My momma and I have had a very interesting relationship over the years. I remember as a teenager we locked horns a lot, probably because I am a younger version of her, and that she was older and much wiser, and could see right through me. Right now, I always want to tell her everything, she is one of my closest friends.

Just thinking about it makes me laugh a little, I mean, the minute I get some minor inconvenience … Moooooom! When I can’t find my favourite pair of socks … Moooooom! When I feel that the world is literally trying to scam me … Oh yeah, you know it. In some ways, I was more independent as a teenager than I am right now. I would say that I am wiser and more knowledgeable, but at the same time, I am needy and in constant need of a reliable support system. A friend joked one time that it was true, moreso because I had not faced the amount of hurt, pain, guilt, sorrow, humiliation, worry or insecurities back then than I have of late. I can’t stop thinking about that. To them, the constant need to go back to familiar space is comforting, reassuring even. Think of it as recharging.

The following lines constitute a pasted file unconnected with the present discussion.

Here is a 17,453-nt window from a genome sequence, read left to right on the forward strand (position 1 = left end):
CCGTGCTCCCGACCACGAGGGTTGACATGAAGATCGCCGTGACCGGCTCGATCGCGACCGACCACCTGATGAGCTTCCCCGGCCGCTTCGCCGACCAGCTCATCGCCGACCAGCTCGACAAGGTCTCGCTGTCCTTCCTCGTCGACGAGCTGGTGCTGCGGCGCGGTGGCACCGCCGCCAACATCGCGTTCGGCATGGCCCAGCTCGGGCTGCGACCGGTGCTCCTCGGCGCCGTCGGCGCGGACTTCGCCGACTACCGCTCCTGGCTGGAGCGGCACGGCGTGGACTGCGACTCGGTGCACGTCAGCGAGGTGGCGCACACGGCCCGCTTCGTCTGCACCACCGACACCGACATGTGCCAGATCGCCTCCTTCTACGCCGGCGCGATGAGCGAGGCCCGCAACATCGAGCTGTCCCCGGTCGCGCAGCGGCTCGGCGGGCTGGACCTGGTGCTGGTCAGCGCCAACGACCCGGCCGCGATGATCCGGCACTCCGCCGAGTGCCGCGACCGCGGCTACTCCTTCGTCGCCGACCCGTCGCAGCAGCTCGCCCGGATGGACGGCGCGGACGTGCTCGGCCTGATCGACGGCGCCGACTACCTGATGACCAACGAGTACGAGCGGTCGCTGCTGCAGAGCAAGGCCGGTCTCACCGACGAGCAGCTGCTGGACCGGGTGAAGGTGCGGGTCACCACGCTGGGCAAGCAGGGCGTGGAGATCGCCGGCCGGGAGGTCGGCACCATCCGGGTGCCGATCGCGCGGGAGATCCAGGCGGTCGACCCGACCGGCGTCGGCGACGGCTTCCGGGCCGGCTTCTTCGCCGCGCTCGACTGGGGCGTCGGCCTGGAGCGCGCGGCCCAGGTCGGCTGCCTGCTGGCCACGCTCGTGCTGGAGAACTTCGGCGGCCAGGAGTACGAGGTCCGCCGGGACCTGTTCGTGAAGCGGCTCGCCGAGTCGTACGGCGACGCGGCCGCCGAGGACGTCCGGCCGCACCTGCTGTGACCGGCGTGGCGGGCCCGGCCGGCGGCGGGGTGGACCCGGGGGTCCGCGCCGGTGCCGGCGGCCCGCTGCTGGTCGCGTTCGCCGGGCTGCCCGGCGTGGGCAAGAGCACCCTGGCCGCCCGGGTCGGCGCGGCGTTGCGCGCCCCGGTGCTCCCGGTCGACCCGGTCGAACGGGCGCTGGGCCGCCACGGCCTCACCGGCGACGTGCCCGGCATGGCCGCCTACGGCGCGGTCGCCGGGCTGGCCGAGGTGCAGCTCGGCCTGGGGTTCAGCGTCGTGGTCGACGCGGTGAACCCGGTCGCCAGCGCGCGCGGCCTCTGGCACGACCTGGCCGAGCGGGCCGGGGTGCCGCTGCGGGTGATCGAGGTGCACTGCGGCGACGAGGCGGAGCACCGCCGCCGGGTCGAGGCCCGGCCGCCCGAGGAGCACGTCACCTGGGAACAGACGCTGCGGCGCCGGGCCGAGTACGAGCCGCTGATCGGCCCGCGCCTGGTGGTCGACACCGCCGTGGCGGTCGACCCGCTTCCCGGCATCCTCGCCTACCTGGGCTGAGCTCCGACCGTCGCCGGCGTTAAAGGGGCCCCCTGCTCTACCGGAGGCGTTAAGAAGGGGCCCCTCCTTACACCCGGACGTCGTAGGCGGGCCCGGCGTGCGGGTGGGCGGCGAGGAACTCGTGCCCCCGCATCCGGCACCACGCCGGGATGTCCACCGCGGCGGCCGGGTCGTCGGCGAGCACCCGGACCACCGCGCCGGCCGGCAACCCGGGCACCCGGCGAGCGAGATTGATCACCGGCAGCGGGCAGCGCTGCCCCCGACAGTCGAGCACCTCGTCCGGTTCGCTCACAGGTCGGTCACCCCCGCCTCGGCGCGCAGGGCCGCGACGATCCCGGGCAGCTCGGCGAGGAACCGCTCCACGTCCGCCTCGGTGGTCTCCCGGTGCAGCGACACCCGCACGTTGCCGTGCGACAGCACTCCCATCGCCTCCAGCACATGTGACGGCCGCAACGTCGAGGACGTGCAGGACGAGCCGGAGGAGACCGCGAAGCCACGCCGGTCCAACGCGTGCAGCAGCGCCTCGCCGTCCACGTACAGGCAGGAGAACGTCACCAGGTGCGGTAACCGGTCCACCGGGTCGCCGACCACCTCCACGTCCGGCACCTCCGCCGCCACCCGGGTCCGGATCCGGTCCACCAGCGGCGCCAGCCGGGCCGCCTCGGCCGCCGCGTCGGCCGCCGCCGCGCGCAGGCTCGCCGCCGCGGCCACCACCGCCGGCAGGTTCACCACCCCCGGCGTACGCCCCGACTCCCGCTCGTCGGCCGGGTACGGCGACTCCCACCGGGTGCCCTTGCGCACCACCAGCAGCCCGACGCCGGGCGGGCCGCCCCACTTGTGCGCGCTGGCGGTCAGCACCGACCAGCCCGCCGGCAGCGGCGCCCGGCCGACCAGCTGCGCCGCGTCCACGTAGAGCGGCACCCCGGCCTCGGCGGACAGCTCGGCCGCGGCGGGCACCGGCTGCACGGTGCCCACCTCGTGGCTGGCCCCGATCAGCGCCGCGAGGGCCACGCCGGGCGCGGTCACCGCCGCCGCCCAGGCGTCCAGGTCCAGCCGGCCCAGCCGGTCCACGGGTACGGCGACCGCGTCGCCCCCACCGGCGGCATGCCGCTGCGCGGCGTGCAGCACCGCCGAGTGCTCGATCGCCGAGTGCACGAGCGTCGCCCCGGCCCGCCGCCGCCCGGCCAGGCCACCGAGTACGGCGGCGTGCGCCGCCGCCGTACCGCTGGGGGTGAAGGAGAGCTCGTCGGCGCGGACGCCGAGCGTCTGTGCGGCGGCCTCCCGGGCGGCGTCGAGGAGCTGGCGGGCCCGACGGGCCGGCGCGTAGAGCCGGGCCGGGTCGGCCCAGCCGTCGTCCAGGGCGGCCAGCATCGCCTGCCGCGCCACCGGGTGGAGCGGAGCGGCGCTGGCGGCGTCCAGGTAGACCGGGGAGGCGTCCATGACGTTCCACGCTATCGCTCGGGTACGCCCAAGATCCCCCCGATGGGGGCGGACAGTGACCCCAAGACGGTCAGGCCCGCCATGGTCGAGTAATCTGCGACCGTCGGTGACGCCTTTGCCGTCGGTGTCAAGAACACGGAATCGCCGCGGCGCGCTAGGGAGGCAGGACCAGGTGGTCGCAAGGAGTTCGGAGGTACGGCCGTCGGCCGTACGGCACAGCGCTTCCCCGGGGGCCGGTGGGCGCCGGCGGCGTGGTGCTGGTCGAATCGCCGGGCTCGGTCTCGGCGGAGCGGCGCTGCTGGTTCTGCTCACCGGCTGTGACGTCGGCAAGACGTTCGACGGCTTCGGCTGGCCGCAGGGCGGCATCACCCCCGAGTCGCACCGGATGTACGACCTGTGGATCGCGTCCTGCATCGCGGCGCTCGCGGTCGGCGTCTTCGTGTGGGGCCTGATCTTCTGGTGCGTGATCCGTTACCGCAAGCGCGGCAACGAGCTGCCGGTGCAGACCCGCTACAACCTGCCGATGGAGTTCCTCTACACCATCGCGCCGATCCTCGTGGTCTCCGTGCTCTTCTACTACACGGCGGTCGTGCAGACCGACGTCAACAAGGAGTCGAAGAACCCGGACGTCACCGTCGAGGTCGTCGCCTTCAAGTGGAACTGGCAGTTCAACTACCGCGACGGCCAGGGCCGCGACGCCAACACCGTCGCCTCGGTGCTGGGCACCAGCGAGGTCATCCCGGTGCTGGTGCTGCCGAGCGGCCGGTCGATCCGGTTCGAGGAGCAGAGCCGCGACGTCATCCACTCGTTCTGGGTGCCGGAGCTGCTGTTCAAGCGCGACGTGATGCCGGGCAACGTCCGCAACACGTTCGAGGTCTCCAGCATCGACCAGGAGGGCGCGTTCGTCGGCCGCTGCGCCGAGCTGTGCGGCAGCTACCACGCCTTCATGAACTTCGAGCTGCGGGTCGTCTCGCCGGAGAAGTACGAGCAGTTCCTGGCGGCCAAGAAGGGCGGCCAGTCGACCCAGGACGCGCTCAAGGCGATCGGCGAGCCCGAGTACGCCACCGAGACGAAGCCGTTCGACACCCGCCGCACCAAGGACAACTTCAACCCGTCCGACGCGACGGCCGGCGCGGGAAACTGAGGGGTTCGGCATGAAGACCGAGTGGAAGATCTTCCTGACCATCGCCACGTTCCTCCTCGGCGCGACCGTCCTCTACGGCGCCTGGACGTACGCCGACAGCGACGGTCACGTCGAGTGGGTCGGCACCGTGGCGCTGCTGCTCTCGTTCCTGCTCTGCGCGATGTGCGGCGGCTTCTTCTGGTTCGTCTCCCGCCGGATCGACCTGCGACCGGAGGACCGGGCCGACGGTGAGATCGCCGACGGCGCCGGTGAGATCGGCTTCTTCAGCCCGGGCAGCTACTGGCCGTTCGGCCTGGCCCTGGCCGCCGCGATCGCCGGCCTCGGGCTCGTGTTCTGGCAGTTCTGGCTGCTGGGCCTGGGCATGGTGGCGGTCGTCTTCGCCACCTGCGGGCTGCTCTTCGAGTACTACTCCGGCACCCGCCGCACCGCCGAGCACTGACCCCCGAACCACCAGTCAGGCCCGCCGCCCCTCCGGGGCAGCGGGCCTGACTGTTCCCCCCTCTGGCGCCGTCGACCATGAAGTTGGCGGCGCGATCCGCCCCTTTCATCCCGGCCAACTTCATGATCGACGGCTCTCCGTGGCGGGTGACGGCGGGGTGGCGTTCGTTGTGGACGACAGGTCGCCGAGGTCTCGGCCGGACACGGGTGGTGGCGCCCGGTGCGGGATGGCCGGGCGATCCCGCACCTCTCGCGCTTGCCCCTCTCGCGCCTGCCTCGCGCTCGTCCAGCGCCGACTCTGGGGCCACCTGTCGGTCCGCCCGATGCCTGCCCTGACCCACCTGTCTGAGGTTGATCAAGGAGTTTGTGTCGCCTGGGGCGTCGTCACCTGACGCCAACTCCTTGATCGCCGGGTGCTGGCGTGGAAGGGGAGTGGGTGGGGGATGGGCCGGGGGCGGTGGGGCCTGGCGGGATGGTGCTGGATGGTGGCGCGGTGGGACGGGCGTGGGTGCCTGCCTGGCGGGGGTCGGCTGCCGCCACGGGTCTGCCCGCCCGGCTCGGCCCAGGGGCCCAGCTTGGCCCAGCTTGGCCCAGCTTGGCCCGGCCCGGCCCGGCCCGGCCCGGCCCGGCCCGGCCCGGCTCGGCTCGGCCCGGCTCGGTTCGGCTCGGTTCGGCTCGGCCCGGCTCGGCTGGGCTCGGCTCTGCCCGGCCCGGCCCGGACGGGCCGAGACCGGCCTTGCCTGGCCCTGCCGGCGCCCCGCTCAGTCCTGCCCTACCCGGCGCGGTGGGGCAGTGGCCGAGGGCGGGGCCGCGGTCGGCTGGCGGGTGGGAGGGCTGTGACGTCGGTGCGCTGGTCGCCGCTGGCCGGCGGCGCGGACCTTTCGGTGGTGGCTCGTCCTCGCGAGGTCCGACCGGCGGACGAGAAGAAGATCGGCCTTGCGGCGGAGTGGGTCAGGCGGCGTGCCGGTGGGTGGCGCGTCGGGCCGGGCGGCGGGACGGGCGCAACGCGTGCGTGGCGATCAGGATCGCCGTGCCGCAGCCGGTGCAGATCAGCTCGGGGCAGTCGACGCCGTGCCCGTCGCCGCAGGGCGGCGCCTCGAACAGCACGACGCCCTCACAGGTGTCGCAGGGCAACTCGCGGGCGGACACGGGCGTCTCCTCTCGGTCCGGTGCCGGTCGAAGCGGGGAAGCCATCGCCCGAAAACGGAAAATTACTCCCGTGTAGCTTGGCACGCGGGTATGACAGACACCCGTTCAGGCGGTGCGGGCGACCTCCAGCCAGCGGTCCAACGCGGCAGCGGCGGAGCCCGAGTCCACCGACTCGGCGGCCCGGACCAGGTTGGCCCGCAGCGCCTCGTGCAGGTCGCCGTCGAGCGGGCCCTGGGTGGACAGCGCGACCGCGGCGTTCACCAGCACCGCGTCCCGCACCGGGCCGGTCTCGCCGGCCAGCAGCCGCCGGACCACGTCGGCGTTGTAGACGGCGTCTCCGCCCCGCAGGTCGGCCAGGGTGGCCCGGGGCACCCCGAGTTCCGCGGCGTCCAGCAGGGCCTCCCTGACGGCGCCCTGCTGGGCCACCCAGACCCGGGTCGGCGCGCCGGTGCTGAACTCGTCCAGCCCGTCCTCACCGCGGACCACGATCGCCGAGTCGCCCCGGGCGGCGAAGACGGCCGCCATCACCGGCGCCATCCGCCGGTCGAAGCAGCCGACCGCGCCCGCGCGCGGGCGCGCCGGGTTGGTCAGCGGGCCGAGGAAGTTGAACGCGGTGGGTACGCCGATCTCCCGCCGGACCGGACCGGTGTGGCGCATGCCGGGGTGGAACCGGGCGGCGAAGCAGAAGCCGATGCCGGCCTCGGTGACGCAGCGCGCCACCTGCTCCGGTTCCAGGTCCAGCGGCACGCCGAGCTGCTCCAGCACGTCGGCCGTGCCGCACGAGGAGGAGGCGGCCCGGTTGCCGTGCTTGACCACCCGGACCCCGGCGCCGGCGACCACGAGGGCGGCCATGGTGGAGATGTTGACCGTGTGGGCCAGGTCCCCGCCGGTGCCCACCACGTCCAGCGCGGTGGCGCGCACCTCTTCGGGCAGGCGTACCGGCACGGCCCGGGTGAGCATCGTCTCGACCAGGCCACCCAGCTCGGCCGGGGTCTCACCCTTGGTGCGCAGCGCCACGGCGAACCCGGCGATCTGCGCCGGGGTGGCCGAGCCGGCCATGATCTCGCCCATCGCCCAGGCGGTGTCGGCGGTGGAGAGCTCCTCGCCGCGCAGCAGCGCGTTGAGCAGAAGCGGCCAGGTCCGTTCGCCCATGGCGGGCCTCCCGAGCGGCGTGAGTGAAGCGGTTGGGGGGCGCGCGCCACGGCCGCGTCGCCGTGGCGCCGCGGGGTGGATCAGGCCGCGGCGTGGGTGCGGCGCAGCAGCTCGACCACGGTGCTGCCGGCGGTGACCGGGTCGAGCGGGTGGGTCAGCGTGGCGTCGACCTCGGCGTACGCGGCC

My mother.

That woman!

Fiesty, kind, great, empathetic, hardworking, loyal, supportive, loving, dedicated, strict, tough, funny … I could go on. Yet, I feel that some things ought to be kept to myself, or confided in others. We all grow up at some point. Regardless of whatever choice we make, mothers will always be there for us when no one else will. That, is a mother’s love.

This reminds me of how we related back then when I was just a little girl. My mother is a beautiful woman. I do not say this because she is my mother, but Lord, how my father described the first few times he laid eyes on her. That, friends, is a story for my grandchildren. When I talk about beauty, I mean both inside and out. A beautiful soul. A kind person. You could say that I am prejudiced, but, who cannot be when talking about their mother?